Peaches go with Pantone color for ’24

Peaches ripen on a branch at Chappell Farms orchard in Kline, S.C. (AP file photo/Jeffrey Collins)
Peaches ripen on a branch at Chappell Farms orchard in Kline, S.C. (AP file photo/Jeffrey Collins)


I planted my first peach tree in June, five months before Pantone named Peach Fuzz the 2024 color of the year. How serendipitous!

Today peachy tones are showing up everywhere, from TV backdrops to home furnishings, clothing and brand logos. But for me, it's not about the trend but rather the sweet, juicy fruit that (I hope) will drip down to my elbows when I take my first bite.

If you'd like to jump on the peachy bandwagon in your garden this season, first familiarize yourself with your horticultural zone to ensure you select a variety of peach tree that's appropriate for your region. (Arkansas has zones 6-8 with most of the state in zone 8.)

Armed with that knowledge, research suitable varieties, and decide which types among them you can and would like to grow:

Yellow-fleshed peaches have a balanced, sweet-acidic flavor profile.

White-fleshed peaches are generally softer and sweeter.

Donut peaches, sometimes called Saturn, are flat, disc-shaped fruits with sweet, white or yellow flesh.

Within those categories are the freestone and clingstone. Freestone fruits tend to be larger, firmer and less juicy, and their center pits, or stones, are not attached to the flesh. Clingstones are more succulent, sweeter and retain their texture better when cooked or canned, but their flesh is firmly connected to the pit, making preparing them for processing more labor-intensive. Semi-clingstone hybrids offer sweet juiciness of clingstones with easy-to-remove pits.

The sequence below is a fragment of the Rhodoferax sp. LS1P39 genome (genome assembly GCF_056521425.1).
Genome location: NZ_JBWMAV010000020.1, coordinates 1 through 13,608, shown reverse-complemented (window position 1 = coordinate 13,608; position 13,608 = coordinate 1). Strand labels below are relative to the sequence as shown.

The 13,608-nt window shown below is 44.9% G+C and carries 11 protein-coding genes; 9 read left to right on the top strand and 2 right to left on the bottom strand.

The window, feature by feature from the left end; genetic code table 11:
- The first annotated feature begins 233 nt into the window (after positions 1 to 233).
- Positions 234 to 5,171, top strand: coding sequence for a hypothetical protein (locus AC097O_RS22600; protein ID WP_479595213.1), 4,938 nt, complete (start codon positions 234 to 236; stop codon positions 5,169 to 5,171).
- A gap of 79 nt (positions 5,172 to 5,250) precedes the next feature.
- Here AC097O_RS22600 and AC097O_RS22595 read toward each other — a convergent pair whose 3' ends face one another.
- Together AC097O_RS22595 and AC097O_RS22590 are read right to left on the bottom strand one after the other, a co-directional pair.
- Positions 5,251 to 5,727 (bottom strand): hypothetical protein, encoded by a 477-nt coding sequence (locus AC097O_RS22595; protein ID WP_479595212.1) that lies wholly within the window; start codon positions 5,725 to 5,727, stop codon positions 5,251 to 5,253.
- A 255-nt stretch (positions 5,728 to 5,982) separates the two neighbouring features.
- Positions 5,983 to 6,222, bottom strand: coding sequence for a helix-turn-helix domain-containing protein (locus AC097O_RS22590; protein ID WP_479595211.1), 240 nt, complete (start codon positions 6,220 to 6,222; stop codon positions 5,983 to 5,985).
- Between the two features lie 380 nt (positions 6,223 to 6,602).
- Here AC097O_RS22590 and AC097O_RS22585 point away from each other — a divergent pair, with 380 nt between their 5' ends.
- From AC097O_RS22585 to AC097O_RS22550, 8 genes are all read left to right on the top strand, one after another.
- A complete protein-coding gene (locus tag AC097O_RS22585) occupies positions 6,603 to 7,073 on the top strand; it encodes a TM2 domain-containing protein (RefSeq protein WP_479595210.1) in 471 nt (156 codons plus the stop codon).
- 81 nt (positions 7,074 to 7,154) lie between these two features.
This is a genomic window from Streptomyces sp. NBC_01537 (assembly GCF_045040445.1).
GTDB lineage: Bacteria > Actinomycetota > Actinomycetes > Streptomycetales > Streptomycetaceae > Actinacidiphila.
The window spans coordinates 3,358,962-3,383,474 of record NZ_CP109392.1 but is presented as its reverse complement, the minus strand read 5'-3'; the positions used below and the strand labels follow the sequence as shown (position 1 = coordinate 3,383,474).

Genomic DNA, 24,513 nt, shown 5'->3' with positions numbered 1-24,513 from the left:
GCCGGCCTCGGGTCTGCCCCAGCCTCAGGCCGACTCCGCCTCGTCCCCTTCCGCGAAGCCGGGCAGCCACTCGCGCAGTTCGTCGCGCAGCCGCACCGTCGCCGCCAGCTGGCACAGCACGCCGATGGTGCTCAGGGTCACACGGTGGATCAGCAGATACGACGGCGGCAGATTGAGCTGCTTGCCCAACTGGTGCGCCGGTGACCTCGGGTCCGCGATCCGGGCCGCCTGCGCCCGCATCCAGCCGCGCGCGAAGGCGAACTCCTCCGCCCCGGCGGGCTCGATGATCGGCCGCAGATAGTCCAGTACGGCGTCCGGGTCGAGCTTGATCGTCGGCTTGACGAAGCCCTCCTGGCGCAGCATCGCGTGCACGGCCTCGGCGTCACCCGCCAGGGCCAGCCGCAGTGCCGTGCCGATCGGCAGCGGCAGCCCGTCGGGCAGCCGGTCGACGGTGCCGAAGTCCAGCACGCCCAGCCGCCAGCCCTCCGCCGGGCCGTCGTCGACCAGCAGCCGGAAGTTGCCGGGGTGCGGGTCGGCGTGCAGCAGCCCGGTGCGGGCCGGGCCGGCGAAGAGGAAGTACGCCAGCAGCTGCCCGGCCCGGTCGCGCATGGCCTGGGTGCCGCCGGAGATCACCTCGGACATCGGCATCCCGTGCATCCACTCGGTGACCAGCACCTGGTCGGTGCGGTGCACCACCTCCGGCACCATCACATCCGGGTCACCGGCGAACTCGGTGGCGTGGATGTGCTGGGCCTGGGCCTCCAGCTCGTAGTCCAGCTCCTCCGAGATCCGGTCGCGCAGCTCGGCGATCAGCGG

For my garden in the New York suburbs, I selected a dwarf Redhaven peach, which produces medium-size freestone fruits with creamy-textured yellow flesh and nearly fuzzless skin. Appropriate for zones 5-8, it's also resistant to leaf spot, and tops out at just 15 feet tall, which is perfect for the small garden that borders my deck.

HOW TO GROW A PEACH TREE

Select a spot that receives at least six to eight hours of sunlight daily and test the soil's pH. Peaches require a reading between 6.5 and 7.0. If your soil is outside of those parameters, amend it as needed.

Peach trees also need well-draining, fertile soil. A healthy dose of compost, incorporated into the bed before planting, will improve the drainage of clay, increase the water-holding capacity of sand and add beneficial nutrients.

When planting your tree in early spring, cut the leader, the central stem at the top of the tree, back to 8 inches above the first side shoot, then trim all remaining shoots to just two buds. If any side shoots are growing from the bottom 18 inches of the plant, remove them, and continue to do this during the tree's first year as new shoots appear on that lower portion of the tree.

In the absence of rainfall, water the tree deeply once a week during its first year to support its establishing root system. In subsequent years, the tree can get by on rainfall alone. Use your judgment according to your climate and weather conditions, but be careful not to overwater.

Most peaches are self-pollinating, which means they don't require another peach tree nearby to set fruit. Still, they produce more fruit when planted with a bedmate and do benefit from hand pollination in spring, although this isn't necessary.

Prune back new stems yearly when the tree is in flower to ensure vigorous new growth. No worries about removing blossoms, as peaches produce fruit on year-old wood.

FUTURE CARE

In late spring of the second year, cut back the central leader to just above the first wide-angled branch. Select 3-5 scaffold limbs (those that give the tree its vase-like shape) to keep, and remove the others.

Removing old, gray branches, which will not produce fruit, will allow more sunlight into the center of the tree and increase air circulation to discourage disease.

Following package dosage recommendations, apply a 5-10-5 or 10-10-10 fertilizer annually in early spring.

It can take two to four years for trees to fruit, but the wait will be worth it. Peach Melba, anyone?

Jessica Damiano writes a weekly gardening column for the AP and publishes the award-winning Weekly Dirt Newsletter.

  photo  This image shows freshly harvested yellow Saturn donut peaches. (Linda Gallagher/Brown's Orchards & Farm Market via AP)
 
 


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